Uptake of HIV Preexposure Prophylaxis Among Commercially Insured Persons—United States, 2010–2014


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Abstract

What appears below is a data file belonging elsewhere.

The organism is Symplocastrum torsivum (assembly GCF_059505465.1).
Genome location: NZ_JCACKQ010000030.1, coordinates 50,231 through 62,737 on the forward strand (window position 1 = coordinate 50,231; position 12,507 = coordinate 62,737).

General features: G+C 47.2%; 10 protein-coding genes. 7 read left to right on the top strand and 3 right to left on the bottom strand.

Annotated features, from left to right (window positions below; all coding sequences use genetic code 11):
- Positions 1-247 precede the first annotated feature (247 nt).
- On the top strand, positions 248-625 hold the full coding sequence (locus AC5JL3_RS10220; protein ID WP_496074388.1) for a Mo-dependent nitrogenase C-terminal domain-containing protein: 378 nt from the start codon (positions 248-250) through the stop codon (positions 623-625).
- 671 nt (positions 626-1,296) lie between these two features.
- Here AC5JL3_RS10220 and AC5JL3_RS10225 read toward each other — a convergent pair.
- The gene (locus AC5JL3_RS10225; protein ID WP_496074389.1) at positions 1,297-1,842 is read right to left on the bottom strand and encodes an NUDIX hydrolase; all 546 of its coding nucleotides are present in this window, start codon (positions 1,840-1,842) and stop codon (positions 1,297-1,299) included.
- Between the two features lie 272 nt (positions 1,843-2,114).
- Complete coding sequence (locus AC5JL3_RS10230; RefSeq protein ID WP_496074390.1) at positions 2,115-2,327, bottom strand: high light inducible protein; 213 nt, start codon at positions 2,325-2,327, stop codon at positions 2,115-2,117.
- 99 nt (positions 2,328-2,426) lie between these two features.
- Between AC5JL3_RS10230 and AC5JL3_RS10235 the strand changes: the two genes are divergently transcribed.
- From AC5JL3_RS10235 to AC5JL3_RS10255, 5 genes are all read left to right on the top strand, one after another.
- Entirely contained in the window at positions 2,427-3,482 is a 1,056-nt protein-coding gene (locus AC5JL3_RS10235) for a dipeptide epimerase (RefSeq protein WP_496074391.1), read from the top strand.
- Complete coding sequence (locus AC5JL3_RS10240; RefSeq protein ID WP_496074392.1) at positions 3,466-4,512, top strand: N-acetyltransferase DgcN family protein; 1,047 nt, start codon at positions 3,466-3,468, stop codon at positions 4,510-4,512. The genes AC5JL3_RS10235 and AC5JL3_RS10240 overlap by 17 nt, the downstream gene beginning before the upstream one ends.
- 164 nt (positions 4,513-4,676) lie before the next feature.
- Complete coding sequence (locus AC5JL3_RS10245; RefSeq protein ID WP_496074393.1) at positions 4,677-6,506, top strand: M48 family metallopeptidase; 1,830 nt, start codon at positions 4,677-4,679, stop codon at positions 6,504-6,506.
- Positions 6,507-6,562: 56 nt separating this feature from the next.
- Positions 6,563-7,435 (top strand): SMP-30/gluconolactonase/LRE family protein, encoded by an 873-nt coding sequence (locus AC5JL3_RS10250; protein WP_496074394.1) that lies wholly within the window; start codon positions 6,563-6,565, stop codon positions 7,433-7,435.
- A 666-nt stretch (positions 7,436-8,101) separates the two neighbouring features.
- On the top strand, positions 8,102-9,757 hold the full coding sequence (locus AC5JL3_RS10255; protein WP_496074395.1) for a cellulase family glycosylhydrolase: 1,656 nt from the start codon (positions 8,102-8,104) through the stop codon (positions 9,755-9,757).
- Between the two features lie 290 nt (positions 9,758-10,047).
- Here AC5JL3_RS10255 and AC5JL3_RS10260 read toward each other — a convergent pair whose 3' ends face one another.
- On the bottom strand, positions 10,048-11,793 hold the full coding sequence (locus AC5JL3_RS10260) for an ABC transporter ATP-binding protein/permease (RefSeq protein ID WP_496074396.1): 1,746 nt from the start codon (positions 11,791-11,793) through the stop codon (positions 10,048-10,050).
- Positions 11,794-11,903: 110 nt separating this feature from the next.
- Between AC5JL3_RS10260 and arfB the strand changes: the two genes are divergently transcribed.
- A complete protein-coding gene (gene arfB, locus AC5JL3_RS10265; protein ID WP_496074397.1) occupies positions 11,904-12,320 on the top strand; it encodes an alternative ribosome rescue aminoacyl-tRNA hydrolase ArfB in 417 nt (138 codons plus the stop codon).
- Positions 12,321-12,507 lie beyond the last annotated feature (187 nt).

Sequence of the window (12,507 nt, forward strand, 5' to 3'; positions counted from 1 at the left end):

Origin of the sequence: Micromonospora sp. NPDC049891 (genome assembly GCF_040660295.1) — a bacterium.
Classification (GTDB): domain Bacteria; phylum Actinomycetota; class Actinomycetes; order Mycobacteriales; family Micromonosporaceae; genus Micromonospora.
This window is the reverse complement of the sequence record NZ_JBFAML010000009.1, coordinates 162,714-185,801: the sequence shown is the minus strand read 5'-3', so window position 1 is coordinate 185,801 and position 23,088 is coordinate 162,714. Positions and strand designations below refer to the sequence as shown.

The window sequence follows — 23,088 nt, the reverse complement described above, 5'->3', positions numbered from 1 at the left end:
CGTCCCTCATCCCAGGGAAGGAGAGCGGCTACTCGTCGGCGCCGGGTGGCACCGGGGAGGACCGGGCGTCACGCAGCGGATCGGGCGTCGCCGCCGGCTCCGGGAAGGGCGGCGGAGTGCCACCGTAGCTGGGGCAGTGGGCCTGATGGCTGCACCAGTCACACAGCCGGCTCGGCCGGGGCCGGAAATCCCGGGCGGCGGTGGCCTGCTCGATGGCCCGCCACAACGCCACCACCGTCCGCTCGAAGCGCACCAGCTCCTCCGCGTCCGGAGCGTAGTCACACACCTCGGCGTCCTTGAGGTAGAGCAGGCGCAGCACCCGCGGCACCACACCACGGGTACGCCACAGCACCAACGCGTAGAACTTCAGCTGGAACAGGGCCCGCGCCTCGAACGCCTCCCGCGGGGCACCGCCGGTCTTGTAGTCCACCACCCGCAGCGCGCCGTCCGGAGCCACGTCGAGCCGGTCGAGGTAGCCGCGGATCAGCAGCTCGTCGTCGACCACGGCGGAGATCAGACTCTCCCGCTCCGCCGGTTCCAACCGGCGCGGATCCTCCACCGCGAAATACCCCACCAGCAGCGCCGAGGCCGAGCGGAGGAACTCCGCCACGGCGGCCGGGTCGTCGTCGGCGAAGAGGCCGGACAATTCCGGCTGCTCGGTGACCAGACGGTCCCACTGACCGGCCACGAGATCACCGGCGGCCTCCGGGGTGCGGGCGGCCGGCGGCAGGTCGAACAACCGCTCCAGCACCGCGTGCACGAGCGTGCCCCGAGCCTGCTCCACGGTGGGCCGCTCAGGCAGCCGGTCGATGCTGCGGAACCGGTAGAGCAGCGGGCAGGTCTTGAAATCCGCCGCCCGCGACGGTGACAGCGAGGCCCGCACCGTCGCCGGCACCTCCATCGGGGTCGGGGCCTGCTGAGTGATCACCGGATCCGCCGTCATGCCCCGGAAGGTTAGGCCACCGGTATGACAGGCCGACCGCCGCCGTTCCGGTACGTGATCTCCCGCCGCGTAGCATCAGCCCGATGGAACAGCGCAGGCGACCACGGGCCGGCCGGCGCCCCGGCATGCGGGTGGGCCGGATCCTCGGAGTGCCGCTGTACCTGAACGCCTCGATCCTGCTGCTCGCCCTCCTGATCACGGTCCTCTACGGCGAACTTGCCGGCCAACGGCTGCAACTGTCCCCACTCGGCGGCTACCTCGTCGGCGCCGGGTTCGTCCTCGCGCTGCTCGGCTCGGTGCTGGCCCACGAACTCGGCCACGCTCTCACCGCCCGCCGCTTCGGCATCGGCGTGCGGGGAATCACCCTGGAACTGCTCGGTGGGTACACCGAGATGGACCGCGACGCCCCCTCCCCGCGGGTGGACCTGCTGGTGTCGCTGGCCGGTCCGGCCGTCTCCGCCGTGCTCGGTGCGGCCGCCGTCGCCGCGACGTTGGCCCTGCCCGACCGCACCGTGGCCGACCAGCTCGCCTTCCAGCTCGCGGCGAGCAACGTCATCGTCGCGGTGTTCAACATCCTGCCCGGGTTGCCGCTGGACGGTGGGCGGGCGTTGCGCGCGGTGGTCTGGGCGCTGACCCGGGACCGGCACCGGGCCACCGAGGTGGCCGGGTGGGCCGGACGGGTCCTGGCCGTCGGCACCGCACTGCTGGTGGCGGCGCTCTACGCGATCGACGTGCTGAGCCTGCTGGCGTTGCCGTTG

Background.Daily, oral use of tenofovir disoproxil fumarate and emtricitabine (TDF-FTC) for preexposure prophylaxis (PrEP) is an effective strategy to prevent acquisition of human immunodeficiency virus (HIV) infection. It is important to monitor PrEP uptake at the national level to increase our understanding of trends in its utilization, but national HIV surveillance data do not include PrEP uptake. Our objective was to develop feasible methods to estimate PrEP uptake and to estimate uptake each year among commercially insured persons during 2010–2014.Methods.We conducted a retrospective analysis of the 2010–2014 MarketScan database, a national sample of persons with commercial health insurance in the United States. We developed an algorithm to identify persons aged ≥16 years who were prescribed TDF-FTC for PrEP each year. We generated nationally representative estimates of prevalence of persons prescribed PrEP.Results.We found a significantly increasing trend in the proportion of persons prescribed TDF-FTC for PrEP during the study period, with 417 users in 2010 and 9375 in 2014 (P < .001); 97% of PrEP users were male and 98% lived in metropolitan areas in 2014. During the study period, the numbers of women prescribed PrEP were low.Conclusions.Our analytic method provides the only feasible means to monitor PrEP uptake in the United States. Although a marked increasing trend in uptake was observed for men, the number of women who used PrEP remained very low during the study period. Interventions are needed to increase PrEP use by women at substantial risk of acquiring HIV infection.

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